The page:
France[ edit ] Abolition in continental France [ edit ] InLouis Xking of France, published a decree proclaiming that "France signifies freedom" and that any slave setting foot on the French ground should be freed. This prompted subsequent governments to circumscribe slavery in the overseas colonies. He was arrested and his slaves were freed according to a declaration of the Parlement of Guyenne which stated that slavery was intolerable in France.
Daniel Lovejoy named his son "Elijah Parish" in honor of his close friend and mentor, Elijah Parisha minister who was also involved in politics.
As a result, Elijah was taught to read the Bible and other theological texts at an early age. After becoming proficient enough in Latin and mathematicshe enrolled at Waterville College now Colby College in Waterville, Maineas a sophomore in Lovejoy received financial support from minister Benjamin Tappan to continue his attendance at Waterville College.
Farwell later served as a U. In SeptemberLovejoy graduated from Waterville College with first-class honors  at the top of his class.
Dissatisfied with daily teaching, Lovejoy thought about moving to the South or Western United States. His former teachers at Waterville College advised him that he would best serve God in the West.
He stopped in New York City in mid-June, to try to find work. He eventually landed a position with the Saturday Evening Gazette as a newspaper subscription peddler. For nearly five weeks, he walked up and down streets, knocking on peoples' doors and wheedling passersby, in hopes of getting them to subscribe to the newspaper.
Chaplin sent the money that his former student so needed. Lovejoy did not think he could do well in Illinois's scantly settled land, so he headed for St. Louis, Lovejoy quickly became ill, but once recovered, he operated a school with a friend, modeled on high schools in the East.
His interest in teaching waned, however, when local editors began accepting his poems in their newspapers. This led him to a partnership with T. Miller as an editor on the St. Louis Times, a paper that supported Henry Clay for president. Working at the Times introduced him to like minded community leaders, many of whom were members of the American Colonization Society that supported the resettlement of American blacks in Africa.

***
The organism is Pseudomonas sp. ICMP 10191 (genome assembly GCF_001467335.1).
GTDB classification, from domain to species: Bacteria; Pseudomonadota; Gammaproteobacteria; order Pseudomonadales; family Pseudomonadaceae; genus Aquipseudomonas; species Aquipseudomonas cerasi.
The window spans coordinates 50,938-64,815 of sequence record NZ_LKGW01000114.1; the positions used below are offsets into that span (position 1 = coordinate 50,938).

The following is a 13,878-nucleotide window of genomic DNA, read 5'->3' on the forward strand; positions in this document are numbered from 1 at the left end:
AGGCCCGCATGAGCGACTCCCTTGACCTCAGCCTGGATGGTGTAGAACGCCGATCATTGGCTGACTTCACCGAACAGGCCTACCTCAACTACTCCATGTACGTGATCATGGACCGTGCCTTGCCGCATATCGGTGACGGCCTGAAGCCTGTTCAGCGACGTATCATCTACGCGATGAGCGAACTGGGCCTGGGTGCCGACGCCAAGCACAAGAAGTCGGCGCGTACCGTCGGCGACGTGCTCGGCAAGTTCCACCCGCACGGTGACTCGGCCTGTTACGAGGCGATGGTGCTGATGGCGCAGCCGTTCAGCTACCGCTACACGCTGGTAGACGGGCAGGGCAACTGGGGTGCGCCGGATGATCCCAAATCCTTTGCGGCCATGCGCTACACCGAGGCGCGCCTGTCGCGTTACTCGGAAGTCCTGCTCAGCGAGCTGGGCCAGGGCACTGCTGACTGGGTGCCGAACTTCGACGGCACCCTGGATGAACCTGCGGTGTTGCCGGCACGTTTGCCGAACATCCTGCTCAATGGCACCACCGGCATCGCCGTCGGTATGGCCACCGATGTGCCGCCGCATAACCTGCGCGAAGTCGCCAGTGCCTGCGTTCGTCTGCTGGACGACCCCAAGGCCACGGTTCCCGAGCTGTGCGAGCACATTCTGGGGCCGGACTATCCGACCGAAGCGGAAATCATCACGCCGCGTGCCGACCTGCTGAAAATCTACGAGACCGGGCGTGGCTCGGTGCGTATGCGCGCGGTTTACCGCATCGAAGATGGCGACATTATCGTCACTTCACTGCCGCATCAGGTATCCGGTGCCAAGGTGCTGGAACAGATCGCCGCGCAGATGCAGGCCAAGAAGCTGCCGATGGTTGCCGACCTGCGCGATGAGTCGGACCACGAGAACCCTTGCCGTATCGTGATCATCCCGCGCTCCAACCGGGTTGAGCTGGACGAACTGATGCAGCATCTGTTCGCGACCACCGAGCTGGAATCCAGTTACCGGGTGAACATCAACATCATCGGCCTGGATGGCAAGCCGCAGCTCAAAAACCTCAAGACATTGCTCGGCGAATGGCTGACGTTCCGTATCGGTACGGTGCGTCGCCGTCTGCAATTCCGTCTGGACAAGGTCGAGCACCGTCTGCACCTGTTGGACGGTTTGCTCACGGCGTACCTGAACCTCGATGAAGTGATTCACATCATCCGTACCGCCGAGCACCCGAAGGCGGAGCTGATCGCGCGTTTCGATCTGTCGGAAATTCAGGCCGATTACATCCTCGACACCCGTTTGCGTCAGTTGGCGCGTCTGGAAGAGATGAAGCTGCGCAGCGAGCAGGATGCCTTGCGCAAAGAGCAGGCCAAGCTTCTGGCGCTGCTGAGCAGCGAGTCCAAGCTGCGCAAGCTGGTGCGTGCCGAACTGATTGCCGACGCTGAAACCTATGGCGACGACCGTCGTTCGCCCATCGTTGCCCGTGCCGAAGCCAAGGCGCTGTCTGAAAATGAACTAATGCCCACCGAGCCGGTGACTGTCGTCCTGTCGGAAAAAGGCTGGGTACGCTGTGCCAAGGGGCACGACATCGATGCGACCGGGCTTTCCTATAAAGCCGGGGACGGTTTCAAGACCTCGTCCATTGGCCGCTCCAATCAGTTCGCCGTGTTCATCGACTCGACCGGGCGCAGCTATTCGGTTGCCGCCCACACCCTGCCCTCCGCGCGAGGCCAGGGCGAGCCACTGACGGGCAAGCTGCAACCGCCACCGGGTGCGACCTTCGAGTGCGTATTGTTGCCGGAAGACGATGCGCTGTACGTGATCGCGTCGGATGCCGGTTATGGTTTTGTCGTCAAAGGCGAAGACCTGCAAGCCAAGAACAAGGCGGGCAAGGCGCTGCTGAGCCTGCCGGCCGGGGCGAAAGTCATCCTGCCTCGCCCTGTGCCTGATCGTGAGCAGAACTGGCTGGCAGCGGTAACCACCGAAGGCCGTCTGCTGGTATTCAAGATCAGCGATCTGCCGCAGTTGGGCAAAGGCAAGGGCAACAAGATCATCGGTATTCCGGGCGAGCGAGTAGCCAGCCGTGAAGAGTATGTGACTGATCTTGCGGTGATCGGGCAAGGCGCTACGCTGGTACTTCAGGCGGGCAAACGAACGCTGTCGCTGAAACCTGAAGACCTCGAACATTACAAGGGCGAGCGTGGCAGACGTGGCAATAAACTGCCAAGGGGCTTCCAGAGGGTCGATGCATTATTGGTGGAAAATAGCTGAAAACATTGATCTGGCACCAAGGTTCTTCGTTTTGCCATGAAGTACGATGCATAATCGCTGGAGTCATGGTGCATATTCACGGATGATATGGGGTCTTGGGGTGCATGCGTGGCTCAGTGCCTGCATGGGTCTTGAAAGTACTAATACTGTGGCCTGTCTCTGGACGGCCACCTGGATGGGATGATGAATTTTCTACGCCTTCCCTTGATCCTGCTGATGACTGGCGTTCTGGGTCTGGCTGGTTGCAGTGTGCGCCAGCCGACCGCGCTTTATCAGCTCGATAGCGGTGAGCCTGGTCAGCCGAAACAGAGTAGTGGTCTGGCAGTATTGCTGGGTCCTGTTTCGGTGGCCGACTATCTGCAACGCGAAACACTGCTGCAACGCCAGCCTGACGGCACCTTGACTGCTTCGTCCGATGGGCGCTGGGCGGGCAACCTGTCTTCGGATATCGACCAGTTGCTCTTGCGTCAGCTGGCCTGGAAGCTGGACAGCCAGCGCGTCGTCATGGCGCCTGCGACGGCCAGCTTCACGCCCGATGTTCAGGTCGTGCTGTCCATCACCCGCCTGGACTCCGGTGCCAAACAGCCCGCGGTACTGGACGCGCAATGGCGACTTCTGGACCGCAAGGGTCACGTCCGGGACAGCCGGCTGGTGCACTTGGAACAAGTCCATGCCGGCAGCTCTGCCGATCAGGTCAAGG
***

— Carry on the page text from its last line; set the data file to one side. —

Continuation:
Among these new acquaintances were Edward BatesHamilton R. Lovejoy occasionally hired slaves to work with him at the paper, one of whom, William Wells Brownlater recounted his experience in a memoir. Brown credits working with Lovejoy at the paper "for what little learning I obtained while in slavery.
He attended revival meetings in led by William S. Potts, pastor of First Presbyterian Church that rekindled his interest in religion for a time. However, Lovejoy admitted to his parents that "gradually these feelings all left me, and I returned to the world a more hardened sinner than ever.
Ininfluenced by the Christian revivalist movement led by abolitionist David Nelson, he joined the First Presbyterian Church and decided to become a preacher.
Louis offered to finance a Presbyterian newspaper there if Lovejoy would agree to edit it. Lovejoy accepted and on November 22,the first issue of the St. Louis Observer was published. The large Catholic community of St. Louis was offended by these attacks, but Lovejoy did not back down.
He continued his critical writings to include editorials on tobacco and liquor as well.Essay on Nation of Islam in the Light of Elijah Muhammad - Nation of Islam in the Light of Elijah Muhammad In James Baldwin met Elijah Muhammad, the leader of .
The death of the American newspaper editor and abolitionist Elijah Parish Lovejoy () at the hands of a mob in Illinois gave the antislavery cause its first martyr. Elijah P. Lovejoy was born at Albion, Maine, on Nov. 9, , the son of a Presbyterian minister. Journalist Elijah Lovejoy staunchly defended his right to publish abolitionist material in his newspaper, and died at the hands of a proslavery mob in Born: Nov 09, is and in to a was not you i of it the be he his but for are this that by on at they with which she or from had we will have an what been one if would who has her.
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